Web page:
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Wenz v. Globecomm Sys., Inc.

Supreme Court, Suffolk County, New York.
Nov 14, 2012
37 Misc. 3d 1222 (N.Y. Sup. Ct. 2012)


No. 31747–12.


Harvey WENZ and Joan Wenz, on behalf of himself and all others similarly situated, Plaintiffs, v. GLOBECOMM SYSTEMS, INC., David E. Hershberg, Keith A. Hall, Richard E. Caruso, Harry L. Hutcherson, Jr., Brian T. Maloney, Jack A. Shaw, A. Robert Towbin and C.J. Waylan, Defendants.

Faruqi & Faruqi, LLP, New York, for Plaintiffs. Jaspan, Schlesinger, Garden City, for Plaintiffs, 300 Garden City Plaza.

Faruqi & Faruqi, LLP, New York, for Plaintiffs. Jaspan, Schlesinger, Garden City, for Plaintiffs, 300 Garden City Plaza.
Kramer, Levin, Naftalis, Esqs., New York, for Defendants.

Hamburger, Maxson, Yaffe et al Melville, for Defendants.


Upon the following papers numbered 1 to 13 read on this motion for an order enjoining defendants from holding the shareholder vote; Notice of Motion/Order to Show Cause and supporting papers 1–3; Notice of Cross Motion and supporting papers; Answering Affidavits and supporting papers 4–6; Replying Affidavits and supporting papers 7; Other 8 (plaintiffs' supplement to motion); 9 (Stipulation dated 10/18/12); 10 (plaintiffs' memorandum); 11 (defendants' memorandum); 12 (verification of Joan Wenz); 13 (affidavits of service); and after hearing counsel in support of and in opposition to the motion on November 13, 2012, it is

ORDERED that this motion (# 001) by Plaintiffs seeking an order enjoining Defendants from holding the shareholder vote on Proposal 2 and Proposal 4 scheduled to be held at the annual shareholder meeting of Globecomm Systems Inc. on November 15, 2012, until the Court hears Plaintiffs' motion for a preliminary injunction or Defendants disclose the information sought by plaintiffs is denied; and it is further

ORDERED that a preliminary conference is scheduled for December 14, 2012, at 9:30 a.m., in Part 45, at the courthouse located at 1 Court Street—Annex, Riverhead, New York.

The instant motion seeks to enjoin the shareholder vote scheduled to be held at the annual general meeting of shareholders of defendant Globecomm Systems Inc. (Globecomm) until such time as more complete disclosures regarding Proposal 2 and Proposal 4 are made to the shareholders. Proposal 2 seeks to amend Globecomm's 2006 Stock Incentive Plan to increase the number of shares of common stock issuable under that plan by 1,500,000 shares. Proposal 4 is a non-binding, advisory vote to approve Globecomm's executive compensation. As set forth in the Proxy Statement at issue, the purpose of the 2006 Stock Incentive Plan is “to allow the Company to continue to utilize equity incentives in acquisitions and to retain the services of key individuals who are essential to the Company's long term growth and financial success” (Proxy at 38, Ex. B to Monteverde Aff.) It is plaintiffs' position that the 46–page Proxy Statement filed with the Securities and Exchange Commission on October 5, 2012 is incomplete. In particular, plaintiffs believe that insufficient information has been disclosed to shareholders concerning the dilutive effect Proposal 2 may have on existing shareholders, in addition to the consideration by the Board of Directors of various analyses that have not been made available to shareholders. Plaintiffs are seeking this Court's assistance in postponing the Shareholder vote on the proposals to afford “the Board time to correct its breaches of fiduciary duty and avoid the potential protracted litigation ...” (Plaintiffs' Memorandum of Law, p 17).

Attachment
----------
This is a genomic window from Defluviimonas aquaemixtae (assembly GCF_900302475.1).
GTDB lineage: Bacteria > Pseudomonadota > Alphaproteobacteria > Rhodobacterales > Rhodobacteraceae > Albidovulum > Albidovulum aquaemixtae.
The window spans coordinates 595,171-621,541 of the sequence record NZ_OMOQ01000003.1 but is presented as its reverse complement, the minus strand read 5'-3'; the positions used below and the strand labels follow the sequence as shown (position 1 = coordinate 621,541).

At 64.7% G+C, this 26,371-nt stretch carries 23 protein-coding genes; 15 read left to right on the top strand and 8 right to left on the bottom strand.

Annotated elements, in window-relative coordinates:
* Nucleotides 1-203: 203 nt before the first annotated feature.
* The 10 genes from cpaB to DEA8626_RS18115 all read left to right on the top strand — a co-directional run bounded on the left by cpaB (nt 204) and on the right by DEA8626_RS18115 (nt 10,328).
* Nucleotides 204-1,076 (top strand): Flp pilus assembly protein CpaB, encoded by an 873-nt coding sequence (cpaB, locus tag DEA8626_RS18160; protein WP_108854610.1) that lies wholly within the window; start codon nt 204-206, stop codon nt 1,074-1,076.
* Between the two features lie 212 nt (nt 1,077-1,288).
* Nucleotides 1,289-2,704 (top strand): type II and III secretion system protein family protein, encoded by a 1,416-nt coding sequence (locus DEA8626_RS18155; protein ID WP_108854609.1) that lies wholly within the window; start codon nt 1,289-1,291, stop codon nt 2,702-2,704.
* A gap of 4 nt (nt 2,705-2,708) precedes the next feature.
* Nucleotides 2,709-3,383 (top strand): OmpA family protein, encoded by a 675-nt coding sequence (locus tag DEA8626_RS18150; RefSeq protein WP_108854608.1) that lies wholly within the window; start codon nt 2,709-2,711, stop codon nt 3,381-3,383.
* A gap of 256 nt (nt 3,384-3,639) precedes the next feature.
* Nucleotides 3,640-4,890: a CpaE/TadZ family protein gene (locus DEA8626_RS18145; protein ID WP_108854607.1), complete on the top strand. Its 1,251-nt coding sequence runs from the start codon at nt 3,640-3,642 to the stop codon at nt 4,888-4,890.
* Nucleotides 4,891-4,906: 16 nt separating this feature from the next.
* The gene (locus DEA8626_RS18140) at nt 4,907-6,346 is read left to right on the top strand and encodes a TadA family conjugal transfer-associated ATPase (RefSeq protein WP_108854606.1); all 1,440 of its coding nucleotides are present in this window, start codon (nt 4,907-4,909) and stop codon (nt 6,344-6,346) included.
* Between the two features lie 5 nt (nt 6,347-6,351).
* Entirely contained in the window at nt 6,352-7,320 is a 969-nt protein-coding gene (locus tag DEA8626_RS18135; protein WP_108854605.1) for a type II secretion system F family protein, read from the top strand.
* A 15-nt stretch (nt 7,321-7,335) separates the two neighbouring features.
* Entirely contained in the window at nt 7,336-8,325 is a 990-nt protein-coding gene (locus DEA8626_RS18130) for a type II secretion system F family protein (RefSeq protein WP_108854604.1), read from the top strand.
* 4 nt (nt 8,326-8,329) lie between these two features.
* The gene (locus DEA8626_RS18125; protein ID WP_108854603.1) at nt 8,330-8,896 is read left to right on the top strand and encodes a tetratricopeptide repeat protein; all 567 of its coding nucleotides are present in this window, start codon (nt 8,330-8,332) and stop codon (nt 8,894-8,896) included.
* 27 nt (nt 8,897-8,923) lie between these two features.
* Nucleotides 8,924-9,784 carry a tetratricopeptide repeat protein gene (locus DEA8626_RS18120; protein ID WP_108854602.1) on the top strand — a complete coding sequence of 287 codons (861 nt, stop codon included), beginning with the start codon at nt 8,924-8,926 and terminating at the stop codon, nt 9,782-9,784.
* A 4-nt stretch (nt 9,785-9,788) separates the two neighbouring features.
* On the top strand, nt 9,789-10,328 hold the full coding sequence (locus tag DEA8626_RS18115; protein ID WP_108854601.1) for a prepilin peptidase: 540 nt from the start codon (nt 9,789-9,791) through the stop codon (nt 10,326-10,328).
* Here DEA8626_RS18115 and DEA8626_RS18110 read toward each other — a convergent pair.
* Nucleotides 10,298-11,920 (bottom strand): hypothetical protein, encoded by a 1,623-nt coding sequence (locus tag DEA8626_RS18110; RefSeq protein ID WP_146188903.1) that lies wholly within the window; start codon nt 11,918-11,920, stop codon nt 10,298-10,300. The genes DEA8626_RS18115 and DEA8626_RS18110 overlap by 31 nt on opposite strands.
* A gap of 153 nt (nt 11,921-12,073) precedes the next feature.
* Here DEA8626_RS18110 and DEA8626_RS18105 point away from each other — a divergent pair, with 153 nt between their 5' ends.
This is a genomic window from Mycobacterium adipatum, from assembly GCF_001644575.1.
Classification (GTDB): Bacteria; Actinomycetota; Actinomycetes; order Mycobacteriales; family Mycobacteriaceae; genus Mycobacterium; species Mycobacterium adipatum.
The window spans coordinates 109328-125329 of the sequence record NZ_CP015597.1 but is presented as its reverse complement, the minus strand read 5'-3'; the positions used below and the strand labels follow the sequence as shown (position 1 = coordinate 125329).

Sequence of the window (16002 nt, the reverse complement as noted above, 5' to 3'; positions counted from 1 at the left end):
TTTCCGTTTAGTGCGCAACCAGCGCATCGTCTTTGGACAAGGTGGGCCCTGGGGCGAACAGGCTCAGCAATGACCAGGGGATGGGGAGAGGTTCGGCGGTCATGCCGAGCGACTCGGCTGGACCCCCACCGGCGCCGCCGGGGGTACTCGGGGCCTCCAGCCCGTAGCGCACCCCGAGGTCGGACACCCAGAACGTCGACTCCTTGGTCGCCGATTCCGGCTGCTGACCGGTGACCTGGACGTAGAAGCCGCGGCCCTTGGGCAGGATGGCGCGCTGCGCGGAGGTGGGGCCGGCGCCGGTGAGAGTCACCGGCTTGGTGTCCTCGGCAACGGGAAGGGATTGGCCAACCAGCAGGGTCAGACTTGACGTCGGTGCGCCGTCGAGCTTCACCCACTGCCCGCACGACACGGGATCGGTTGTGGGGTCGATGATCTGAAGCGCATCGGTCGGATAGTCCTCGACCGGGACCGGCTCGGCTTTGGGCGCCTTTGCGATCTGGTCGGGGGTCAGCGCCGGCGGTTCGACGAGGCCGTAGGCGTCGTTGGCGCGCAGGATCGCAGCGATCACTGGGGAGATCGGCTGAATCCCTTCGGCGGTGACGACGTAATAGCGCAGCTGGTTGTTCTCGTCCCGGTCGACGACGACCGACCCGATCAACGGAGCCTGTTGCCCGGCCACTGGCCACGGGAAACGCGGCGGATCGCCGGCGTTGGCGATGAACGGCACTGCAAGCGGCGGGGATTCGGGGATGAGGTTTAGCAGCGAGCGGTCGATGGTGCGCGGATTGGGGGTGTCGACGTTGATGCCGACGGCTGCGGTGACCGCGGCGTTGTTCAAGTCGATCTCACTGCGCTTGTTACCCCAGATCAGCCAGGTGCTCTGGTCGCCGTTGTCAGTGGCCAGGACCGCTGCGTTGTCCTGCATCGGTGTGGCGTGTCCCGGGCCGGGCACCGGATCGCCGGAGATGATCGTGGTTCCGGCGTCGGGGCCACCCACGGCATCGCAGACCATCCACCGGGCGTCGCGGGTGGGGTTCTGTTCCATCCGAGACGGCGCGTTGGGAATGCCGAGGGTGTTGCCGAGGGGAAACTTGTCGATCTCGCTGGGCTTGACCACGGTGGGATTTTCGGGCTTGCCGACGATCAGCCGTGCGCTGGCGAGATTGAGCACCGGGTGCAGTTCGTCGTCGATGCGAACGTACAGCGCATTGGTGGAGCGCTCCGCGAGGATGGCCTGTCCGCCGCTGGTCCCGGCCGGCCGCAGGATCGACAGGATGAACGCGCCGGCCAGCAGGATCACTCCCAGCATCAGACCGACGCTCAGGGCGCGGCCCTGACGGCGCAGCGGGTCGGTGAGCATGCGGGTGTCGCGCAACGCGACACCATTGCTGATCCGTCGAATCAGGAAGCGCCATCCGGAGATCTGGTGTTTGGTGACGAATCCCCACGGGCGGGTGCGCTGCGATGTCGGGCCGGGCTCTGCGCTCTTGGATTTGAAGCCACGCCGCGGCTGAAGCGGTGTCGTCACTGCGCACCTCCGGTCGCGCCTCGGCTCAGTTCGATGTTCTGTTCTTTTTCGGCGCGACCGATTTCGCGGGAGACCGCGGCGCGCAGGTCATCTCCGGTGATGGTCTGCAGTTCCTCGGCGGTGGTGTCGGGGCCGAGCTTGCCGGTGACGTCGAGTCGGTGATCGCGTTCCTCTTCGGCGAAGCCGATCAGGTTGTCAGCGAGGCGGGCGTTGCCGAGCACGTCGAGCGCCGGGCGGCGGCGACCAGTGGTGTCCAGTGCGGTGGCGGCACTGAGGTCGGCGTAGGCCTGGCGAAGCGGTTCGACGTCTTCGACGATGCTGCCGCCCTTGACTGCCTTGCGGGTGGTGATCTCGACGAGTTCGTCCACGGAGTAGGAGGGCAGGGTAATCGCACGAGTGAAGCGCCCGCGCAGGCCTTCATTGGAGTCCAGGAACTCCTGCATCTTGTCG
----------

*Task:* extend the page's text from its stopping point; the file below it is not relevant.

This motion for preliminary injunctive relief was commenced by order to show cause dated November 2, 2012 (Whelan, J). The order directed that service of the papers “by overnight mail of a copy of this order together with the papers on which it is based upon the parties herein on or before November 6, 2012, shall be deemed good and sufficient service.” At oral argument held on November 13, 2012, the return date of the motion, it was admitted by the plaintiffs that service was not effectuated in keeping with the terms of the order to show cause.